Maddie Coates - Contributor
Goosebumps just thinking about it
Someone asked me recently what goes through my mind when I’m running a 200m.
The answer is a lot. And also, almost nothing. Here’s what I mean by that.
The first thing I normally do in the 200 is compare who I’m next to, to see whether or not I’m doing well, and whether I’m sitting in the right position. Normally, I pick up speed when I come off the bend and slingshot into the straight, and then I get up nice and tall and say to myself, ‘Keep relaxed, keep your arms relaxed’.
Then when you hit the front, you’re just like, ‘This is what I’ve trained for, this is the moment’, and hopefully you just run away with it.
But at the same time, you don’t really think much about anything until it’s all over. There’s kind of not much that goes through your head but, ‘Just run, just run. Pump those arms!’.
You never stop working until it’s over, that’s the most important thing. And you never celebrate too early, because you never know what’s going to happen.
A lot of the thoughts that come into your head can be negative. I wouldn’t say I get too many positive thoughts. It’s more like ‘What I can do better?’.
It’s strange. You’re running the race like nothing is ever enough. And then you cross the line and you’re like, ‘Awesome, that was enough. I achieved that’.
And then you look back at the video and you go, ‘Oh’, and you pick up things you did wrong, some of the negatives. It’s an never-ending challenge to run the perfect race.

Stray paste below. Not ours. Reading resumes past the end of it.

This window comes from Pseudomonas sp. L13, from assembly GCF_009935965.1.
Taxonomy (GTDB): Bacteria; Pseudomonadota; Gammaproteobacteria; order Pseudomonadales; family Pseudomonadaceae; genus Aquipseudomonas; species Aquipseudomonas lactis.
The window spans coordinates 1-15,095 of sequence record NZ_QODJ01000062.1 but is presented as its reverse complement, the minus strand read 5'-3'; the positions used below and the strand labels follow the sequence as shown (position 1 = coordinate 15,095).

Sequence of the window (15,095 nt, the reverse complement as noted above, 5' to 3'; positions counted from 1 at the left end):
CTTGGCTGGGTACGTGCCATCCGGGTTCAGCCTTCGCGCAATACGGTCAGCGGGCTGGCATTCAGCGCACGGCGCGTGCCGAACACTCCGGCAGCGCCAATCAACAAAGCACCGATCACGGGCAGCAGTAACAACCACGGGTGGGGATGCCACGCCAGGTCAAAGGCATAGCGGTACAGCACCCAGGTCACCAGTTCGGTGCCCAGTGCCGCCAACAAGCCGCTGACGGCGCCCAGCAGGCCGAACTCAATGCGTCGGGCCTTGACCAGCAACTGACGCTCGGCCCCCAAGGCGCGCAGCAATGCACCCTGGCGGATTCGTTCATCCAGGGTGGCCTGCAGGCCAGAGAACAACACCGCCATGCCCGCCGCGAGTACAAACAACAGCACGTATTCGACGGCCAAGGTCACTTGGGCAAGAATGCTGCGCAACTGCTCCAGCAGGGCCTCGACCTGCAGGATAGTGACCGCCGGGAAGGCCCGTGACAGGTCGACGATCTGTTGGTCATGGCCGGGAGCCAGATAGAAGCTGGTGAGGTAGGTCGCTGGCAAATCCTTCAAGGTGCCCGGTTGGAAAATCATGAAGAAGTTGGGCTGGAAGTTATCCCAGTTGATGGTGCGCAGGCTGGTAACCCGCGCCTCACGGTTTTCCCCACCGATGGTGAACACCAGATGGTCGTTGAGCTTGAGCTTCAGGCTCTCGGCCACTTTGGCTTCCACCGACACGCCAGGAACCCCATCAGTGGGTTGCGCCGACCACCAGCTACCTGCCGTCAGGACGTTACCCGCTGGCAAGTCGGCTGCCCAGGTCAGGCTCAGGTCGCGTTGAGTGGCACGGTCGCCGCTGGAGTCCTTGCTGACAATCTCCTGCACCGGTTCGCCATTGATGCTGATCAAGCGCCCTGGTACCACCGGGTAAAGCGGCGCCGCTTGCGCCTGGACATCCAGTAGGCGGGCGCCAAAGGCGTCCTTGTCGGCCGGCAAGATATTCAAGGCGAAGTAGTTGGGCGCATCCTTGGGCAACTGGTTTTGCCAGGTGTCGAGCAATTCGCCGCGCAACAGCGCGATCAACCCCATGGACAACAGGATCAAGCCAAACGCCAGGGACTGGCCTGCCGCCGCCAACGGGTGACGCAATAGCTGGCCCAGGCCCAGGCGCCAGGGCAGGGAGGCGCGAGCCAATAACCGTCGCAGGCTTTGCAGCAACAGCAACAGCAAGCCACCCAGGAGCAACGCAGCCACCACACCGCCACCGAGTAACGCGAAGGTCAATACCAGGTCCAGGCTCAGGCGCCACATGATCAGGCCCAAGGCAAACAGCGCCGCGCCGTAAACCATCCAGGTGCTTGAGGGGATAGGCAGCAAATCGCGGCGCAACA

THE FORM OF MY LIFE
I grew up in Hurstbridge, which is kind of like a little country town just north of Melbourne at the end of a train line. It’s nice and quiet.
My mum used to be an athlete herself so she was heavily involved in track and field at my age. I loved sport and she got me into athletics when I was about seven. It started off as a little bit of fun as I was doing a lot of other sports at the same time.
When I was about 11 years old, I missed out by one place on making the Victorian team, and Mum said, ‘Maybe it’s about time we get you a coach’. It all just escalated from there.
Then I got to the ripe old age of about 15 or 16 where I had to choose between two sports – basketball and athletics. It was a heartbreaking moment because I loved both sports, but at the time, I thought that I was better at athletics and I could make something out of it. I’d been quite passionate about it since a young age, so I went with athletics and have stuck with it ever since.
I miss basketball all the time. I’ve still got friends that are involved in it, and when I see them, I’m sometimes like ‘Oh, I wish I could go back.
But now here I am, about to compete on my first senior Australian track team at the Commonwealth Games on the Gold Coast.
When you hit the front, you’re like, ‘This is what I’ve trained for’.
My events are the relay and the 200m. We’ve got a great relay team, and I’d like to say we’re a medal chance. In the 200, my realistic goal would be the semi-finals. I think the final might be a bit far-fetched, but we have to stay positive and I can’t rule anything out. I’m not saying I can’t make a final.
My form this season has been really good. I did my PB in 200 at the nationals, and that was 23:09. I hope I’m peaking at the right time. I’m not going to do this my whole career, but this season, I’ve pretty much run a PB every time I’ve run.